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mathslover

  • 3 years ago

tan A = -1/2 , tan B = -1/3 , then A+B = ?

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  1. mathslover
    • 3 years ago
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    @calculusfunctions sir.

  2. mathslover
    • 3 years ago
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    I had come up with : tan (A+B) = -1

  3. mathslover
    • 3 years ago
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    so (A+B) = ?

  4. Coolsector
    • 3 years ago
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    A+B = -45 + 180 * k

  5. mathslover
    • 3 years ago
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    is it, 7pi /4

  6. waterineyes
    • 3 years ago
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    \[\tan(A+B) = \frac{\tan(A) + \tan(B)}{1 - \tan(A) \cdot \tan(B)}\]

  7. Coolsector
    • 3 years ago
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    -45 = pi/4 180 = pi so -pi/4 + pi = 3pi/4 -pi/4 + 2pi = 7pi/4 and so on..

  8. waterineyes
    • 3 years ago
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    If you calculated it right then: \[A+B= \tan^{-1}(-1)\]

  9. Coolsector
    • 3 years ago
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    so 7pi/4 is one possibility

  10. 03453660
    • 3 years ago
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    \[A+B = \tan^{-1}\frac{ -1 }{ 2 }+\tan^{-1} \frac{ -1 }{ 3 }\]

  11. mathslover
    • 3 years ago
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    so it can be : 3 pi / 4, 7pi/4 , . ... It can not be 5 pi / 4 because it will be positive for tan.

  12. mathslover
    • 3 years ago
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    But the book says that the answer is : d) none Options were : i) pi/4 ii) 3 pi/4 iii) 5 pi/4 iv) none.

  13. mathslover
    • 3 years ago
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    So it will be 3 pi/4 ? or none?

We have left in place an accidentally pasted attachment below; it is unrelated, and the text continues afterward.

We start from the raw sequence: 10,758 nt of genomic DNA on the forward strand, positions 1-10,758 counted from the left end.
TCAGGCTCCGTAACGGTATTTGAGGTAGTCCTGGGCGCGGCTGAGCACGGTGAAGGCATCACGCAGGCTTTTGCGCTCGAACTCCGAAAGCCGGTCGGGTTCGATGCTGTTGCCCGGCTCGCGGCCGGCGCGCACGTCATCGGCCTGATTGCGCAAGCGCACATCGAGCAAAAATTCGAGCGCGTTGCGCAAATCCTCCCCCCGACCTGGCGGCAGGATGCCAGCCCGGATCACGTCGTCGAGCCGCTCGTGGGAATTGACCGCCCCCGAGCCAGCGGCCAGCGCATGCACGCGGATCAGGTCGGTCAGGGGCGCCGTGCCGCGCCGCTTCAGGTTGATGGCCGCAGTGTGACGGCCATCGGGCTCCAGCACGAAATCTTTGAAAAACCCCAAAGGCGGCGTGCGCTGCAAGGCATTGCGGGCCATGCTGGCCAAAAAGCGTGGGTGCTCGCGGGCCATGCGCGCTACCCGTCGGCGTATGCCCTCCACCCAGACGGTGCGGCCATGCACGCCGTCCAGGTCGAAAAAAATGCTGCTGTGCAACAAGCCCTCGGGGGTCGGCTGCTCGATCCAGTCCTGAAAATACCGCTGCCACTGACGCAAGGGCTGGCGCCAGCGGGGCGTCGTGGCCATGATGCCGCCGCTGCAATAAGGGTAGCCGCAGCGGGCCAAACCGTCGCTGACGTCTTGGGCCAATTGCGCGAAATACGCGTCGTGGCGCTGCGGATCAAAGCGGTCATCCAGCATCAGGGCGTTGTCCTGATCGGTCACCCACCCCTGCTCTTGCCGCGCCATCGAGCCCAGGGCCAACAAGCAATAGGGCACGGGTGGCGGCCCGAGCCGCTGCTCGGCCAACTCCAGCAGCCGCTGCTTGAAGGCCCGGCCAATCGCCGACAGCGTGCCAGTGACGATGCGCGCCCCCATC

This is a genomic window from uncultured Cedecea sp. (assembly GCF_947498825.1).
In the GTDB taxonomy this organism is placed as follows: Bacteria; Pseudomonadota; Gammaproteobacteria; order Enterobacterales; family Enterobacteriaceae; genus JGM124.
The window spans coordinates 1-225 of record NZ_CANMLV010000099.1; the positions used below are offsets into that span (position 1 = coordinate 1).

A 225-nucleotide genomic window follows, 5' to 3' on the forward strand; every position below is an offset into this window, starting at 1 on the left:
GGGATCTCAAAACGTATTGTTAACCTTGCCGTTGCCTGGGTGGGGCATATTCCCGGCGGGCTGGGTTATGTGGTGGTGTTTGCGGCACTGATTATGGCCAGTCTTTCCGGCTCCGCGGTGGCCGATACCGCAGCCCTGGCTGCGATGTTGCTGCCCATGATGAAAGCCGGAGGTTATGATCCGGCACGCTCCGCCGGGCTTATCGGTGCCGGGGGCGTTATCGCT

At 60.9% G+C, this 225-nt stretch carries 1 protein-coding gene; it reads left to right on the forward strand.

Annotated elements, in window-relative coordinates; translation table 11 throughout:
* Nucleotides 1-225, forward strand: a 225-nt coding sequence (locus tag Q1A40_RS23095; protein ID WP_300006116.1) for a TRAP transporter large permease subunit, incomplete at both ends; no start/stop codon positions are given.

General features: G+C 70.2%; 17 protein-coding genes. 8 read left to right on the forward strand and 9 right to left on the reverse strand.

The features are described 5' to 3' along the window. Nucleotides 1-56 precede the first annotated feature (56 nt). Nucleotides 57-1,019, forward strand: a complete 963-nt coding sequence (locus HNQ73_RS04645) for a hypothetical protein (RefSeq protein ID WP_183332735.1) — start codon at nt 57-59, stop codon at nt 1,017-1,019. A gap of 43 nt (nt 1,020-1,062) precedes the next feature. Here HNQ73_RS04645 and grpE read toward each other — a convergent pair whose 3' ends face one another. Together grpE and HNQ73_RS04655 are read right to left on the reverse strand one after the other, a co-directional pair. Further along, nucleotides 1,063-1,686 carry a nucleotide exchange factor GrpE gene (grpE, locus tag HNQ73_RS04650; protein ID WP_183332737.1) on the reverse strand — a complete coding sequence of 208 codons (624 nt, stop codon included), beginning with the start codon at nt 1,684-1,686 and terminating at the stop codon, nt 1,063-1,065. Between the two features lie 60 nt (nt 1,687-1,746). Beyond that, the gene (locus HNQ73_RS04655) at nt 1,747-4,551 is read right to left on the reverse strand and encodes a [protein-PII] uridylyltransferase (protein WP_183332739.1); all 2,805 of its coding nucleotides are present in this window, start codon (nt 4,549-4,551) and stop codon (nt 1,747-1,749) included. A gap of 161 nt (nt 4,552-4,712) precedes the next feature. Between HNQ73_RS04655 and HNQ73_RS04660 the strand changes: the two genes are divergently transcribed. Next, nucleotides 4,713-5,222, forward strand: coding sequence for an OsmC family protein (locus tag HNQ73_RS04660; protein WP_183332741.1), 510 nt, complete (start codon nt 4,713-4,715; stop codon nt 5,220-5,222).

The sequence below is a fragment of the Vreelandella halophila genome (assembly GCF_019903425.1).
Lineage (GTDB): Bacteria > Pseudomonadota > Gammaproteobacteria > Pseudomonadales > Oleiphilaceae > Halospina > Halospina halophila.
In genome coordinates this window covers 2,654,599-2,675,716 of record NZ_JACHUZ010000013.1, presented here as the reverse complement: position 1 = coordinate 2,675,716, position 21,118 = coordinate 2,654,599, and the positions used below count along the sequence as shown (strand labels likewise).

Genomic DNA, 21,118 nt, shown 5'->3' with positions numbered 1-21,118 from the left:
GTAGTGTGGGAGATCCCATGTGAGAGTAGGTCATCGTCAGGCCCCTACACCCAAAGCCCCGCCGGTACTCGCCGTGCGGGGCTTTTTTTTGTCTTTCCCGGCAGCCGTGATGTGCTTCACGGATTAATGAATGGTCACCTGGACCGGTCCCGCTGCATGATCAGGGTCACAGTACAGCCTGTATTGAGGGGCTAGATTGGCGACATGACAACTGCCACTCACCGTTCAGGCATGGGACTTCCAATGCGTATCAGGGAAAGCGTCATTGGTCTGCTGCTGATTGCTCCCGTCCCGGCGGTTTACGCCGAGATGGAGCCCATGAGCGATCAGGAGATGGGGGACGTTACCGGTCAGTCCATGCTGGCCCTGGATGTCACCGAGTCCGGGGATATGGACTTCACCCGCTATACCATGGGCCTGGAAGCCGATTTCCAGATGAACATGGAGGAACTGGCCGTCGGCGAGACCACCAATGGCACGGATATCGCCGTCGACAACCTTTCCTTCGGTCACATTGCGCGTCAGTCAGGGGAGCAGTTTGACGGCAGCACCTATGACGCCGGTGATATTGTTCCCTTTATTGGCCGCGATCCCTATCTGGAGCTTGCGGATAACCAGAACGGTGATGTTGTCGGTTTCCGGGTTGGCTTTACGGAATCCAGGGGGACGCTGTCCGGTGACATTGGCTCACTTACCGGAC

14. hartnn
    • 3 years ago
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    it will be 3pi/4 are any constraints given?

  15. mathslover
    • 3 years ago
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    constraints?

  16. hartnn
    • 3 years ago
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    like A+B should be between 0 to 90 or something like this ?

  17. hartnn
    • 3 years ago
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    else 3pi/4 is correct

  18. mathslover
    • 3 years ago
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    ok thanks a lot @hartnn :)

  19. sara12345
    • 3 years ago
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    wud tan(A+B) formula work for all angles

  20. hartnn
    • 3 years ago
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    yes.

  21. sara12345
    • 3 years ago
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    ok thank you :D

  22. waterineyes
    • 3 years ago
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    \[\pi - \frac{\pi}{4} = \frac{3 \pi}{4}\]

  23. waterineyes
    • 3 years ago
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    There was some mistake in the formula that I had written above.. That day I was looking for the same and now I have found it : \[\tan^{-1}(-x) = \pi - \tan^{-1}(x)\]

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